CIA chief: China tops Russia & Iran as biggest long-term threat to US
Speaking to the Washington Free Beacon, Pompeo marked terrorism and North Korea as the biggest short-term threats to US security interests, but selected China, Russia and Iran as mid-to-long-term concerns.
“It's hard to pick between China, Russia and Iran to be honest with you. I guess if I had to pick one with a nose above the others, I'd probably pick China,” he told Bill Gertz, the Beacon’s senior editor and national security reporter.
“They have a real economy that they have built, unlike Russia that lives and dies on how many barrels of oil they can pluck out of the ground. And Iran that is similarly very single sector derivative and not to the scale of China population-wise,” he explained.
Pompeo added that Beijing’s defense strategy is based on confronting the US and its capabilities.
“They are probably trying either to steal our stuff or make sure they can defeat it. And most often both,” he said. “I think it’s very clear when they think about their place in the world, they measure their success in placing themselves in the world where they want to be vis-à-vis the United States and not as against anyone else.”
The director declined to comment on reports that since 2012 China has pivoted its espionage offensively in the US, but said the Chinese effort was “an active campaign”.
“It began with really commercial attacks. Trying to steal our stuff. That continues. They've always tried to get at our military resources, our R&D programs and the like. So those have long histories,” he said.
“But it is also the case that the Chinese have moved to a place where they, I think, see themselves as a rival superpower and so intend to conduct their version of espionage programs in a way that reflects their superpower status,” Pompeo added.
“They have as part of their mission to reduce the relative power of the United States vis-à-vis their own country. And one of the ways they do that is through these active measures, these spying efforts.”
The US and China, while remaining major trade and investment partners, have several points of contention. Arguably the most acute involves Beijing’s territorial claims over a large part of the South China Sea, through which a major part of its maritime transport goes. The claims conflict with those of other nations, including close US ally the Philippines.
The US supports neither nation and believes that the sea should be neutral waters. To back its position, it regularly sends its warships and military aircraft through what China sees as part of its territory. Beijing protests those “freedom of navigation” missions and deploys its own military assets to counter the US projection of power.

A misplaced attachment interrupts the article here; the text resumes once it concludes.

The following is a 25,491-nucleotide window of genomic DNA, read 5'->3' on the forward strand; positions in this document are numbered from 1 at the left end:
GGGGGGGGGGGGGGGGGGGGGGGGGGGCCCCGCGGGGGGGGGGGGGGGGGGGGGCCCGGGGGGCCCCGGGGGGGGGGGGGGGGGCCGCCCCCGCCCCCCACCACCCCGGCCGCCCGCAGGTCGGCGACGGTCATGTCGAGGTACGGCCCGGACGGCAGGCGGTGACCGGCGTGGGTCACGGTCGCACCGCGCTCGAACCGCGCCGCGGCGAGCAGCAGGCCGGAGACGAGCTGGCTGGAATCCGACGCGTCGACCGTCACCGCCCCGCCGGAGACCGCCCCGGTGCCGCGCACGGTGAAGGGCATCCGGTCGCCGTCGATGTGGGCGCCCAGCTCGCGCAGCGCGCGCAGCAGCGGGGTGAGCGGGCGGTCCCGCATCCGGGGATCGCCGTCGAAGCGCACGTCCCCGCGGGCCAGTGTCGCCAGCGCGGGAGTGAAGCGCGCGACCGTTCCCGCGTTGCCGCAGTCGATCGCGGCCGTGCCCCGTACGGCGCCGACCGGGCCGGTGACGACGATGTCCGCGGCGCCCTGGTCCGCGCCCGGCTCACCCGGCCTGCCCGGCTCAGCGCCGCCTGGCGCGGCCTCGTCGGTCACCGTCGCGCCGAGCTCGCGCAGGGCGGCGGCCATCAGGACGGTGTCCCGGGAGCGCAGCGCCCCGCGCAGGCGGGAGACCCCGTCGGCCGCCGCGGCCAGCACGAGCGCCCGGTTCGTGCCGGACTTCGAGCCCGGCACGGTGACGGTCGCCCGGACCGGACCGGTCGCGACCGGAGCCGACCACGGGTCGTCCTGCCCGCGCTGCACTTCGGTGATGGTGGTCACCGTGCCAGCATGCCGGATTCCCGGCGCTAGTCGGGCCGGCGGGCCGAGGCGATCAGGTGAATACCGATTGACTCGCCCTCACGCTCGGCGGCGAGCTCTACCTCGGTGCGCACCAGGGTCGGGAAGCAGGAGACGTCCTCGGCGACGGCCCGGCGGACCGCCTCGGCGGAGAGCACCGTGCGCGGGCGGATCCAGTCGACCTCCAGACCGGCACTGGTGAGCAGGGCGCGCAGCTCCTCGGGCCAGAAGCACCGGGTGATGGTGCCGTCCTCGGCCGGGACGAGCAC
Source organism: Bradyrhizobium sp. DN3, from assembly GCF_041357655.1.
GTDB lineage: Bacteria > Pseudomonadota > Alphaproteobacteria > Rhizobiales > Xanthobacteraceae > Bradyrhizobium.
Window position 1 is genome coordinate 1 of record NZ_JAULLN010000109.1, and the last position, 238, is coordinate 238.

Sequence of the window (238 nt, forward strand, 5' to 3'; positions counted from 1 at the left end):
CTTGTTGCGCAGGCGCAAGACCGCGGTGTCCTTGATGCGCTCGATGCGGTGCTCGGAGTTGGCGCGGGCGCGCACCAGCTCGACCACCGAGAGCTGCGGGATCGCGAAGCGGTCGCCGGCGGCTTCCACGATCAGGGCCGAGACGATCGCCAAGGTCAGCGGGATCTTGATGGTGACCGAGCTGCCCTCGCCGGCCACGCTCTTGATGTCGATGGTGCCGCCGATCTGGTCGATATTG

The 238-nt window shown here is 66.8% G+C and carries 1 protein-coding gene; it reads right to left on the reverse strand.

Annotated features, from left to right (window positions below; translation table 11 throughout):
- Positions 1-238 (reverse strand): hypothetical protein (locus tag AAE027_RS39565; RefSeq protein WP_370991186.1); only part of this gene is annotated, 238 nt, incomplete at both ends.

The two nations are also at odds over how to handle the North Korean nuclear issue, with the administration of President Donald Trump trying to pressure Beijing into being more aggressive toward its neighbor. China, which opposes Pyongyang’s nuclear and missile programs, believes that overexerting pressure on North Korea may lead to a major crisis, which would hurt all nations in the region and beyond.
Washington and Beijing have also quarrelled about China’s alleged currency manipulation, production of counterfeit brand products in China, alleged theft of intellectual property and state secrets by Chinese actors, and other issues. The two powers also have competing regional integration projects, with the US seeking to counteract China’s growing influence on its neighbors.
'Russians have information we need'
Speaking on Russia, Pompeo commented on what Gertz described as “a kind of anti-Russia hysteria” over Moscow’s alleged interference in the 2016 presidential election. The CIA chief said it was a “decades-old challenge for America” to counter Russia’s supposed attempts to influence public opinion in other nations.
“We have an obligation to push back, defeat it, to work to make it painful for them so that they'll reduce the magnitude of what they're doing,” he explained.
He added that the US and Russia can work together on counterterrorism to their mutual benefit.
“You have Americans that fly on Russian airplanes. They might have information that we need. It seems to me if we can find a way to share counterterrorism information with them, we ought to,” he said.
Pompeo also suggested that Russia’s campaign in Syria, while possibly taxing economically, gave Moscow valuable experience in overseas operations.
“When you exercise a force, you get better. So now they've had a chance to exercise their navy. They've had a chance to exercise their army. They've had a chance to do combined operations. Cruise missiles. Combined arms operations with their aviation assets,” he said. “And so they will be better prepared in the event we're in a scenario where deterrence hasn't worked, whether that's in Eastern Europe or someplace else.”